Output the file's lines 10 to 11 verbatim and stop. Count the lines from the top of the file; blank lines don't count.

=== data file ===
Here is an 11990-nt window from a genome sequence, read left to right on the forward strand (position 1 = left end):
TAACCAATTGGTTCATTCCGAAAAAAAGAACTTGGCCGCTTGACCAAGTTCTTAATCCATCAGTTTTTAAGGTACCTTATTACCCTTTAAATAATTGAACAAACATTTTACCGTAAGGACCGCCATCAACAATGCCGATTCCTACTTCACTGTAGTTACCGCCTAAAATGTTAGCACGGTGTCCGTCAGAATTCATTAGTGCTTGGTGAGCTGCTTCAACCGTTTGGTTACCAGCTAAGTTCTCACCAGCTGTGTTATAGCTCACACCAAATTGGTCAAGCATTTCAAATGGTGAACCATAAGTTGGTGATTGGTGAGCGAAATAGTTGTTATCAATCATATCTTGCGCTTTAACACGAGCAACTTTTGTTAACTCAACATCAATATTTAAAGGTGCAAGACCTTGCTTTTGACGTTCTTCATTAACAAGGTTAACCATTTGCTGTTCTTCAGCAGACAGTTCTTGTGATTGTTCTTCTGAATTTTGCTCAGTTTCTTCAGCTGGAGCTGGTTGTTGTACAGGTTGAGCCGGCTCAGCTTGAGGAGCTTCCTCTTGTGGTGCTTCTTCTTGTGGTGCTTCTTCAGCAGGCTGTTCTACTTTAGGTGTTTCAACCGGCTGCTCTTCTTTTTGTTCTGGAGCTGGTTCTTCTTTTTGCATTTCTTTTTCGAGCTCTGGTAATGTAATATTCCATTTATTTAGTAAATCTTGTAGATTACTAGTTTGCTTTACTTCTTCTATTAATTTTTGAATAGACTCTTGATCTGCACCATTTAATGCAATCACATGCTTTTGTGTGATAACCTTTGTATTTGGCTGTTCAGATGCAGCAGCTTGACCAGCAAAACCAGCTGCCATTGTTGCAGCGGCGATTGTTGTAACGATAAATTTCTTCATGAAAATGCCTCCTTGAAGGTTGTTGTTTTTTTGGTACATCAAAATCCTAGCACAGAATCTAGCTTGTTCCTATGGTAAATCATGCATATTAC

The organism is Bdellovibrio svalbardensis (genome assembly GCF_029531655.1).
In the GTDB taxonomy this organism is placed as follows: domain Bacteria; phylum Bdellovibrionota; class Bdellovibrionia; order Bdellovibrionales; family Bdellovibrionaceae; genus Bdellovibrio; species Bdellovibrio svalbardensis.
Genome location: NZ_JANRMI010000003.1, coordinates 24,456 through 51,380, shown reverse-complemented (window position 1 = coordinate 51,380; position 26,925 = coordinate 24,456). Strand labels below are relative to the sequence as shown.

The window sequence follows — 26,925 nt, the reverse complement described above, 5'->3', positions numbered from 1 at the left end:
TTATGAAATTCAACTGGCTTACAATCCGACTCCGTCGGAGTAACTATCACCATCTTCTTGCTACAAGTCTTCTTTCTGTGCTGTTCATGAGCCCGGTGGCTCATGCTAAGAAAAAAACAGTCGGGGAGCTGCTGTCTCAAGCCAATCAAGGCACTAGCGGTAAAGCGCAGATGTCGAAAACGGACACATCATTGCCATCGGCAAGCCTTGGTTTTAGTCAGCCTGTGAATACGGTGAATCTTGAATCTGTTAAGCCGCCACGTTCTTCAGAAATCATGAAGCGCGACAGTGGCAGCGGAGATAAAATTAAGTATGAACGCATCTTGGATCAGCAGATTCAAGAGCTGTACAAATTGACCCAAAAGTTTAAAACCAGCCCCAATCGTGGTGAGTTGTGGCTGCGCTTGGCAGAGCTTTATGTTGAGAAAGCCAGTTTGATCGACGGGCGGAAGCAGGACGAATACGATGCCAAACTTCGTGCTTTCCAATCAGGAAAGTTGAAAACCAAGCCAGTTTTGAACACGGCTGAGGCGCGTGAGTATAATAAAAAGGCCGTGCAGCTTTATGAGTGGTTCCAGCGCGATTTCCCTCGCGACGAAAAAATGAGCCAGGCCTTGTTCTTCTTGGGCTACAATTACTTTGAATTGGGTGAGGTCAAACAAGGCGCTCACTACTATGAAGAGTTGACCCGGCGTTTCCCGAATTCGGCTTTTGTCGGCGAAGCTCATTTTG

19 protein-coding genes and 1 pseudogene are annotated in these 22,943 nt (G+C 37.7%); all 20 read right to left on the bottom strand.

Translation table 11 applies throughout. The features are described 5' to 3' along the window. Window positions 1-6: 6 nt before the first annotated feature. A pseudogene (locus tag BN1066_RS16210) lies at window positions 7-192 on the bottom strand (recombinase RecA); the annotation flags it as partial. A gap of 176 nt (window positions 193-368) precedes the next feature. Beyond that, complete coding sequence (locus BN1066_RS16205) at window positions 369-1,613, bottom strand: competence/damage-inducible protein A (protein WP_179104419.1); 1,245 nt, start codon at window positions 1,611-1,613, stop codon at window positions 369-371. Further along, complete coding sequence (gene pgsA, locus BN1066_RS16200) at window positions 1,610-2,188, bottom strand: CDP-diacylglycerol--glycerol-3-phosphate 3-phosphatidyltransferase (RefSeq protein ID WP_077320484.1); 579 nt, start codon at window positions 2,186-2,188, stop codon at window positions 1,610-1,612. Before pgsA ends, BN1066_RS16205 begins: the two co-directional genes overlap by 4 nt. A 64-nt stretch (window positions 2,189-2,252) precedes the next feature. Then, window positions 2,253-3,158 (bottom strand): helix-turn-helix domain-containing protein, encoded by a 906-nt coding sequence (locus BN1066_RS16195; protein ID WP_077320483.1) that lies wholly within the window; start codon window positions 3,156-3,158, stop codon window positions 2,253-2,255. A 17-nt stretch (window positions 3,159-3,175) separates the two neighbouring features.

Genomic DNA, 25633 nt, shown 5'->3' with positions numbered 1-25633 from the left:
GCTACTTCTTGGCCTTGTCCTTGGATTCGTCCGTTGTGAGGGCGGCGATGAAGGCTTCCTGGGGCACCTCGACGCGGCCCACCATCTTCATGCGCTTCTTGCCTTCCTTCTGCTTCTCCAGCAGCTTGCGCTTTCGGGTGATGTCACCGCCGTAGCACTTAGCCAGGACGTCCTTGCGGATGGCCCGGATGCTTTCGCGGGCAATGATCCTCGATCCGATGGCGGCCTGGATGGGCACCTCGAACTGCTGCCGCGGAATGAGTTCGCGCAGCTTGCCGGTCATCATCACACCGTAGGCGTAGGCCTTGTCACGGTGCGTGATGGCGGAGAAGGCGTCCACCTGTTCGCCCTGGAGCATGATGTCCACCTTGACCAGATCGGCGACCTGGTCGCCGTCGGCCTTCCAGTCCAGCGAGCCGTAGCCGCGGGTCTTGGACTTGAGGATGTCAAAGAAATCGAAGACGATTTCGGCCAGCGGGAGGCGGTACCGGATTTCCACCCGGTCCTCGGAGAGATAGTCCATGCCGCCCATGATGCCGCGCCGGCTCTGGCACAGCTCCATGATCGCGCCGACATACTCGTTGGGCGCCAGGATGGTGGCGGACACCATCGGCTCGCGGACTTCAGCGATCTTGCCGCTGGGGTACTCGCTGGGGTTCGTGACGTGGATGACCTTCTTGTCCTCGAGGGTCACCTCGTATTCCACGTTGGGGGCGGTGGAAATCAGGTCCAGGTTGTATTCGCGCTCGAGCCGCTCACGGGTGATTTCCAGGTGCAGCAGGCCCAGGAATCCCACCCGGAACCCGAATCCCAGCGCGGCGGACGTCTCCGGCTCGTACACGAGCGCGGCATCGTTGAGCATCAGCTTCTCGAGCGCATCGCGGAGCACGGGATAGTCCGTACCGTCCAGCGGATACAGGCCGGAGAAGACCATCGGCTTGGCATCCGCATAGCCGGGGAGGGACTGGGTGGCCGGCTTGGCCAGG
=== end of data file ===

Genomic DNA, 25633 nt, shown 5'->3' with positions numbered 1-25633 from the left:
GCTACTTCTTGGCCTTGTCCTTGGATTCGTCCGTTGTGAGGGCGGCGATGAAGGCTTCCTGGGGCACCTCGACGCGGCCCACCATCTTCATGCGCTTCTTGCCTTCCTTCTGCTTCTCCAGCAGCTTGCGCTTTCGGGTGATGTCACCGCCGTAGCACTTAGCCAGGACGTCCTTGCGGATGGCCCGGATGCTTTCGCGGGCAATGATCCTCGATCCGATGGCGGCCTGGATGGGCACCTCGAACTGCTGCCGCGGAATGAGTTCGCGCAGCTTGCCGGTCATCATCACACCGTAGGCGTAGGCCTTGTCACGGTGCGTGATGGCGGAGAAGGCGTCCACCTGTTCGCCCTGGAGCATGATGTCCACCTTGACCAGATCGGCGACCTGGTCGCCGTCGGCCTTCCAGTCCAGCGAGCCGTAGCCGCGGGTCTTGGACTTGAGGATGTCAAAGAAATCGAAGACGATTTCGGCCAGCGGGAGGCGGTACCGGATTTCCACCCGGTCCTCGGAGAGATAGTCCATGCCGCCCATGATGCCGCGCCGGCTCTGGCACAGCTCCATGATCGCGCCGACATACTCGTTGGGCGCCAGGATGGTGGCGGACACCATCGGCTCGCGGACTTCAGCGATCTTGCCGCTGGGGTACTCGCTGGGGTTCGTGACGTGGATGACCTTCTTGTCCTCGAGGGTCACCTCGTATTCCACGTTGGGGGCGGTGGAAATCAGGTCCAGGTTGTATTCGCGCTCGAGCCGCTCACGGGTGATTTCCAGGTGCAGCAGGCCCAGGAATCCCACCCGGAACCCGAATCCCAGCGCGGCGGACGTCTCCGGCTCGTACACGAGCGCGGCATCGTTGAGCATCAGCTTCTCGAGCGCATCGCGGAGCACGGGATAGTCCGTACCGTCCAGCGGATACAGGCCGGAGAAGACCATCGGCTTGGCATCCGCATAGCCGGGGAGGGACTGGGTGGCCGGCTTGGCCAGG